These two images present the concept of controlling the position of your thumbs through the middle and late followthru position. When the club reaches waist high or the middle of the followthru, your thumbs should be on top of the shaft. This is a critical point for analysis of the shot. If your thumbs are on top of the shaft, and the shaft is pointed at the target, the ball will be flying straight. Think in terms of three target zones (which can be used in practice) ... 1:30 - 0:30 o'clock (from the player's perspective) is the "Hold" zone where the clubface will be slightly open at impact. The ball will curve to the right. The 0:30 - 11:30 o'clock area is the "Online" zone where the ball will be flying nearly straight for a normal shot. The 11:30 - 10:30 area is the "Roll" zone. Slinging your thumbs into either the Hold or the Roll zone is either a mistake or a technique for working the ball. You can also practice your feel and visualization for the position of your thumbs at the shoulder high, late followthru position. Again, think of three zones ... high, online and low. Think of a target for your thumbs. A high target (11 -11:30 o'clock) combined with a slightly open stance alignment and forward ball position will curve the ball to the right. An online target (10:30 - 11 o'clock") with a square alignment and normal ball position will cause a straight shot. A low target (10 - 10:30) with a closed stance and back ball position will produce a draw. Obviously you must be fundamentally sound and know your best alignment and ball position for a straight shot.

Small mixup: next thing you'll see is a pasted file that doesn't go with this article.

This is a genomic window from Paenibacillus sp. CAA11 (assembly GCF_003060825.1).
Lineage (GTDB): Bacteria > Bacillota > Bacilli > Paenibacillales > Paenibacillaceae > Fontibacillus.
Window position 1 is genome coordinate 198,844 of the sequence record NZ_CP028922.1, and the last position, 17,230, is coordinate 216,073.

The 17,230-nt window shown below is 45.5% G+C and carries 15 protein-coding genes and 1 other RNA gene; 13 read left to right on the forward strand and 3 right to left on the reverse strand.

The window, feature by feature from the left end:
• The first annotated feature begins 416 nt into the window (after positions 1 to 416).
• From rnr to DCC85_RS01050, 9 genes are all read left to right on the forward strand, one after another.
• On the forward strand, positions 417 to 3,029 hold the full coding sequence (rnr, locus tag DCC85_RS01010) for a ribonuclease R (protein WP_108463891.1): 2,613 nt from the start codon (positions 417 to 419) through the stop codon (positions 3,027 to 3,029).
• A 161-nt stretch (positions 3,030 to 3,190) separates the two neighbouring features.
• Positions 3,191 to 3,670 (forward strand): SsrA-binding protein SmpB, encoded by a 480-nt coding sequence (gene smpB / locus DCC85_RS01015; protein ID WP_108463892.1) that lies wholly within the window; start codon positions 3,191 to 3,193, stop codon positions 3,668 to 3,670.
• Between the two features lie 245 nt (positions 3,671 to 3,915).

Learning to hit the ball with a generally straight shot shape (< 5 yds curve) is a fundamental skill. This is accomplished with square alignment and neutral ball position preswing fundamentals, combined with a free flowing swing motion. Aiming your body is essentially a matter of dividing the fairway or green target in 1/3s then allowing your swing motion to fly freely where your body wants it to go. On a normal, generally straight shot, your swing motion will carry your hands into the middle zone.
Oh, then there is the matter of practicing enough to trust the technique.
Controlling Trajectory and Spin